Honda water pumps are excellent, durable water pumps, with a great reputation of reliability. Despite this reputation, once in a while, something goes awry. Whether it’s a faulty part, operator error or a more complex problem, we’ve got you covered. Use the following troubleshooting guide to ascertain if you can fix the problem yourself or if you need a repairman. Use the manufacturer’s operations manual as a guide when embarking on a troubleshooting mission. As always, if you need Honda water pump parts contact www.hondalawnparts.com.
The following is a troubleshooting guide that addresses some of the more common problems found with water pumps:
Issue: After three minutes, pump won’t prime.
The first step is to check whether or not the pump housing is filled with water. If not, fill it, and see if that solves the problem. If that doesn’t work, check if the static suction head is too high. Lower it closer to the water and try again. If it still doesn’t prime, the suction hose may be too long. Replace it with a shorter hose.
If your suction hose is leaking, it can also prevent the pump from priming. Repair or replace the hose or the coupler, whichever is leaking. If the pump still won’t prime, check if the strainer head is clogged. If it is, simply clean it and try again.
If none of the above work, perform a vacuum test to see if the internal mechanism is functioning properly. Fill the pump with water. Attach a vacuum gauge to the suction port. With the discharge hose removed, start the pump. Set the throttle to fast. If the pump is working properly, the gauge should read at least 20 inch Hg. If it’s lower, the internal components of the pump may be worn. If the engine is too slow, the engine could be the problem. For replacement parts, visit www.hondalawnparts.com.
Issue: Low discharge pressure or capacity.
Check if the engine speed is correct. If it is correct, the problem may be that the discharge hose is too long or too narrow. Replace the hose with a hose of a more suitable size. It’s also possible that the volute and impeller are worn. Water can contain abrasive materials that wear down a pump. If the water you’re pumping is clean, this will not be an issue. If it’s not, use a Honda Trash Pump instead. It’s also possible that the pump is damaged by cavitation — if so, refer to the appropriate section.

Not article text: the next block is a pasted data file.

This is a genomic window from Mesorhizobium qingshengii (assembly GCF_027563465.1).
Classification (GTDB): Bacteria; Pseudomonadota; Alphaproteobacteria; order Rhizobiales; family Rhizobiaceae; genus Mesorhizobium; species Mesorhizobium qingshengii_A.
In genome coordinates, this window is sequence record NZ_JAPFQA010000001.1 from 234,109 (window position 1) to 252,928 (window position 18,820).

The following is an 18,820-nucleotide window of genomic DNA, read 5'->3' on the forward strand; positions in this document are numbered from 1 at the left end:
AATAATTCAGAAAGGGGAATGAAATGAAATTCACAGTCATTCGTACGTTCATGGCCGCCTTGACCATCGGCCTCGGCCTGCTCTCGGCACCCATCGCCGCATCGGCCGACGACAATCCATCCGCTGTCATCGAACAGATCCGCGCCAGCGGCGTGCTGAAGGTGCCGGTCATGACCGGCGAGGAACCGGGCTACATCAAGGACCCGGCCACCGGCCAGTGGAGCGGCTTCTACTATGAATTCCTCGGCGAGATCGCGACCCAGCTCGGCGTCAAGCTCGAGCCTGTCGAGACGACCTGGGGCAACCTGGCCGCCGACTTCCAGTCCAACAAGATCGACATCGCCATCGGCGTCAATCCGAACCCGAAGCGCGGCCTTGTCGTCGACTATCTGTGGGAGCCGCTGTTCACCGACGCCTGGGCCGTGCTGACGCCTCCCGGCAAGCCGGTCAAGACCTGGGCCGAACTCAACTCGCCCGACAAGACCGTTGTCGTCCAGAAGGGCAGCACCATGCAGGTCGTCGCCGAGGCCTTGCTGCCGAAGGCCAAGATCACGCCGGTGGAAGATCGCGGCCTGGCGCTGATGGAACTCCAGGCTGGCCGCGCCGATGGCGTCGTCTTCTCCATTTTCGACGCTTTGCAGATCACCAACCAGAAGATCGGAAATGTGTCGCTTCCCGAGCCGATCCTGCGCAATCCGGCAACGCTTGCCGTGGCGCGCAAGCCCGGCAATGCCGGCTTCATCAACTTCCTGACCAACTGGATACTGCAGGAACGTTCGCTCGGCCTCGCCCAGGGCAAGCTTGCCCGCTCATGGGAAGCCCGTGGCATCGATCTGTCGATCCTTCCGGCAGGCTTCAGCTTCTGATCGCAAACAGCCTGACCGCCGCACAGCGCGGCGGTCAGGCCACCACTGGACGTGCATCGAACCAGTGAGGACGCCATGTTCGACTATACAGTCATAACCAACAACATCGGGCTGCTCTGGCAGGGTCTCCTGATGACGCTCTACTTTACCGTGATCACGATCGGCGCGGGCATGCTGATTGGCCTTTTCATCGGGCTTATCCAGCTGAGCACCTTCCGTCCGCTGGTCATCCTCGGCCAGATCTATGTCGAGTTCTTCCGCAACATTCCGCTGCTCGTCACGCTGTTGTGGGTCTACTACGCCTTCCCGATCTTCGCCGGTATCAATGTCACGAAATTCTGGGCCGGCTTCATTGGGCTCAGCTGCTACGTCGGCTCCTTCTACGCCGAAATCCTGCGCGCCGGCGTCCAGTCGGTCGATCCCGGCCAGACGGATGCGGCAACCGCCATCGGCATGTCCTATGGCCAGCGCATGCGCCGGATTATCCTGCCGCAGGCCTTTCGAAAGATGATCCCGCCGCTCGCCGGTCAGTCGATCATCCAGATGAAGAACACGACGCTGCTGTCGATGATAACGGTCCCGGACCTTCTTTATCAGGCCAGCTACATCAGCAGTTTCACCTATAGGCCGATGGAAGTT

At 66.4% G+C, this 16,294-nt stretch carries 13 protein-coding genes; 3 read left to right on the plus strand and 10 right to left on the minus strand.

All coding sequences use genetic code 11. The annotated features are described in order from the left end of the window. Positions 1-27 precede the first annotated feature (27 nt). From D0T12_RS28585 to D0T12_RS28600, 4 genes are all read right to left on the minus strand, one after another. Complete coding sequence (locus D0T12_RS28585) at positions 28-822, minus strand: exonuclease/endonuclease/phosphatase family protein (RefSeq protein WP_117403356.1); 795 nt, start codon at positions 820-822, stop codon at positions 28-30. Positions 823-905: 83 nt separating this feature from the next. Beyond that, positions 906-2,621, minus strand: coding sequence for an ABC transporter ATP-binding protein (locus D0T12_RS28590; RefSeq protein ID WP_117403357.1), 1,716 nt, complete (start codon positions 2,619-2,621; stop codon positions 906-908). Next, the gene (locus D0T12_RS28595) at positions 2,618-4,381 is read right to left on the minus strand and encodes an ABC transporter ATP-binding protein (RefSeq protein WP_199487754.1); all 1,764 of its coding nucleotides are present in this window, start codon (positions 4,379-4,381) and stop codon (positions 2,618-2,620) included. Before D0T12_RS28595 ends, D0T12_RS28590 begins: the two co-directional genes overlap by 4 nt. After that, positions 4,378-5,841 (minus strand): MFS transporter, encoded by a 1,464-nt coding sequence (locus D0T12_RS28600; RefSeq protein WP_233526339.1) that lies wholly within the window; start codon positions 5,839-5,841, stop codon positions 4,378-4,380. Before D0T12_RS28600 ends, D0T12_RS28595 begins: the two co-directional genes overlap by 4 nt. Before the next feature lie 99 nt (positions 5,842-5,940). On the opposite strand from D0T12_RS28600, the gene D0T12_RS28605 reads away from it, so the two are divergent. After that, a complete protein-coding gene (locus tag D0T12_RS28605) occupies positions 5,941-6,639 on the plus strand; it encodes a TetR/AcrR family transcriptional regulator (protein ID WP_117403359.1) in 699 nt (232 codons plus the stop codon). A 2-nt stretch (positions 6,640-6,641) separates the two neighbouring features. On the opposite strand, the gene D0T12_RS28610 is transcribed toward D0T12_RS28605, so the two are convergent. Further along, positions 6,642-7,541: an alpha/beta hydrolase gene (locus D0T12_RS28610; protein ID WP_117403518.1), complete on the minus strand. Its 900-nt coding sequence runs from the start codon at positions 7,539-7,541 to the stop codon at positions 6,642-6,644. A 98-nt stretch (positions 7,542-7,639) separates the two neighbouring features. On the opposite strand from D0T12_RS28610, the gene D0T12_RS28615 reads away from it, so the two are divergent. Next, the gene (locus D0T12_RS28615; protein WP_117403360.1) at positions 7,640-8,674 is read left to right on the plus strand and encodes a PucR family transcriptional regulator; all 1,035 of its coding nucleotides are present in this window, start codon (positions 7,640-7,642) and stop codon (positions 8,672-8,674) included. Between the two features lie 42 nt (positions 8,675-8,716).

If the speed of the engine is too slow, you may have a different issue. Check to make sure the engine throttle is set to fast. If it is, and the engine speed is still too low, the engine may be worn or you may have a governor problem.
Issue: Pump cavitates, causing a grinding noise and a worn impeller.
Check to see if the strainer is clogged. If it is, clean it. If debris is collecting in the strainer, submerge a bucket and keep the strainer in it for as long as possible while pumping.
It’s also possible that the suction hose is improperly sized. Always try to use the shortest suction hose, because extra length reduces the efficiency of the pump. The pump hose should also be at least as large in diameter as the suction port.
Issue: The pump’s housing is cracked or broken.
It’s possible that damage to the pump housing was caused by a vehicle running over the discharge hose, causing water hammer. To avoid this, make sure the hose is not stretched where a vehicle would drive. If this didn’t happen, it’s also possible that there was excess water in the housing which was allowed to freeze. Make sure you always drain water from the pump housing after use.
Water hammer can also be caused by shutting off the water flow too quickly with a very long discharge hose. If this is the case, either use a shorter discharge hose or shut off the water flow more gradually.
Issue: Water is leaking between the engine and the pump case.
This issue is caused by a worn mechanical seal. The most common causes are: pumping water that contains abrasives, running the pump dry, or shutting off the flow of water for an extended period of time.
Issue: Engine will not turn over.
If the engine does not turn over, there could be something lodged in the impeller or the volute. To avoid this problem in the future, always use the appropriate Honda strainer with the pump suction hose, and avoid pumping water filled with abrasives. To fix the problem, carefully remove any debris while the engine is off, or take it to a certified repair location.
Remember to avoid problems in the future, always use a suction and discharge hose of the appropriate diameter and as short as possible. Always avoid pumping water that contains abrasives without a pump designed to handle them.
If you need repair parts for your Honda water pump, you can find them at www.hondalawnparts.com.